In 1824, a 16-year old named William Davis Merry Howard, son of a wealthy Hillsboro, New Hampshire shipping magnate, sailed on one of his father’s ships from Boston around Cape Horn to the West Coast. Upon returning home, he convinced his father of the fortunes to be made in the West and returned to California some fifteen years later. Howard became a partner in a general merchandising firm in 1845.
The following year, he purchased “Rancho San Mateo” from the Mexican governor, Pio Pico. The Rancho was a tract of land that became the city of San Mateo. He paid $25,000 for the tract, or approximately $3.88 an acre. For the next few years, Howard and his wife, Agnes, lived in a comfortable life on the isolated Peninsula. Here they built a fine home which they called “El Cerrito” and made San Mateo a successful working ranch.
When the Gold Rush began a few years later, the thousands of prospectors flooding California needed provisions and only a few outlets were present. In a short span of time, Howard and his partner became wealthier than even the most successful gold seekers.
Mexican rule ended legally in 1848 and California became a state in 1850. Although Howard himself died in 1856, his children and his wife’s family “set the pattern for genteel living down on the Peninsula,” according to historian Frank Stanger. The Howards, the Poetts, and several other families became the leading members of the community. By the late 1860's, parcels of the Howard estate had been sold in pieces large enough to provide ample estate property for the new generation of the founding families. The area also became attractive to many San Francisco businessmen who wanted to live in a relaxed country setting while working in the city.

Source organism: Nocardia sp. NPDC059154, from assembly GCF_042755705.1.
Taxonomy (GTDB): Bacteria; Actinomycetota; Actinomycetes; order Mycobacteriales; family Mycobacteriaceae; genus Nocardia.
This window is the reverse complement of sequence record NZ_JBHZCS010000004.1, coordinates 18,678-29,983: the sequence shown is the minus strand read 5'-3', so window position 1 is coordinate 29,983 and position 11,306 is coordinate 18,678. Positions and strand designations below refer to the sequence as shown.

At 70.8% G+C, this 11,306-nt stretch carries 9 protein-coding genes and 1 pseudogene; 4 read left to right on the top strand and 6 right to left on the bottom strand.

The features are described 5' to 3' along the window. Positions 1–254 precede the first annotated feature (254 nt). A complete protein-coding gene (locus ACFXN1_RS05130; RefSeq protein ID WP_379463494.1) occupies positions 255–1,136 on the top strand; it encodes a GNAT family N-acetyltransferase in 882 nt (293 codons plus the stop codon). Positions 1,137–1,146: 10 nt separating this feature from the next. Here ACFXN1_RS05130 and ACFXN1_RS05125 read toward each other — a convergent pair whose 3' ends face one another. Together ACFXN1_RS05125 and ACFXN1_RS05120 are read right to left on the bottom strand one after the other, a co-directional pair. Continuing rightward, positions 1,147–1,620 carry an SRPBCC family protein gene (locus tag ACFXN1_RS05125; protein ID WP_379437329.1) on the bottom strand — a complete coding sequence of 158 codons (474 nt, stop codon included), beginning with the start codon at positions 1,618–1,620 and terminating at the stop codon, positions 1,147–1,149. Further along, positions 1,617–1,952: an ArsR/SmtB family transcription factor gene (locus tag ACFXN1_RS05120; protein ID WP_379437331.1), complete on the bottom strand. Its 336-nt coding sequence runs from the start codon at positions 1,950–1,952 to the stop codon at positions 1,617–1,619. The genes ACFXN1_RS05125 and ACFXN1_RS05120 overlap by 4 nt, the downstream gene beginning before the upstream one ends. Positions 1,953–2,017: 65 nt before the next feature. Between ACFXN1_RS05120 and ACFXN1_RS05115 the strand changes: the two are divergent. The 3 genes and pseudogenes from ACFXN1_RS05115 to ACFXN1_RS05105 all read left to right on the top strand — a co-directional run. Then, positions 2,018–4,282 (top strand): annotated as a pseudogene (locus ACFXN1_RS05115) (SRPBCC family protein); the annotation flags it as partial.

As San Mateo and Burlingame continued to grow, the need for money to make improvements became acute, and the residents began to show interest in annexing the estate owners' lands. The owners of the estates were not well disposed to contributing tax dollars toward the improvement of neighboring city life; nor were they interested in any of the benefits incorporation would bring, e.g., sidewalks and other amenities which would detract from the rural atmosphere of their area. Accordingly, in 1910, residents filed incorporation papers with the County Board of Supervisors and on April 25th of the same year, by popular vote of 60-1 a “perfumed city” (as one San Francisco newspaper put it) was born. “Hillsborough” had 89 registered voters at the time out of an estimated population of 750. Women, children, and servants did not participate in the election. Hillsborough was incorporated on May 5, 1910.
Between 1910 and 1938, Hillsborough’s population grew from an estimated 750 to over 2,500, but the era of large estates was coming to a close. Uplands, Home Place, La Dolphine, and other classic estates were gradually being subdivided into smaller lots, usually leaving the original house and several acres intact.
Hillsborough’s zoning laws have varied throughout the years, but the policies behind the laws have basically stayed the same. The Town has continually worked to preserve the “nature of Hillsborough”. In 1953, the Town changed its minimum lot size to one-half acre which is still in effect today.
One of the main attractions Hillsborough has for home buyers is its charm. Hillsborough still offers its escape from the pressures of the city. In addition to its generally quiet atmosphere, Hillsborough has excellent, award-winning public schools, police and fire protection and public works service. These are the qualities that have formed the character of the Town and have remained stable for over 100 years.
The Town of Hillsborough1600 Floribunda Avenue, Hillsborough, CA 94010 (650) 375-7400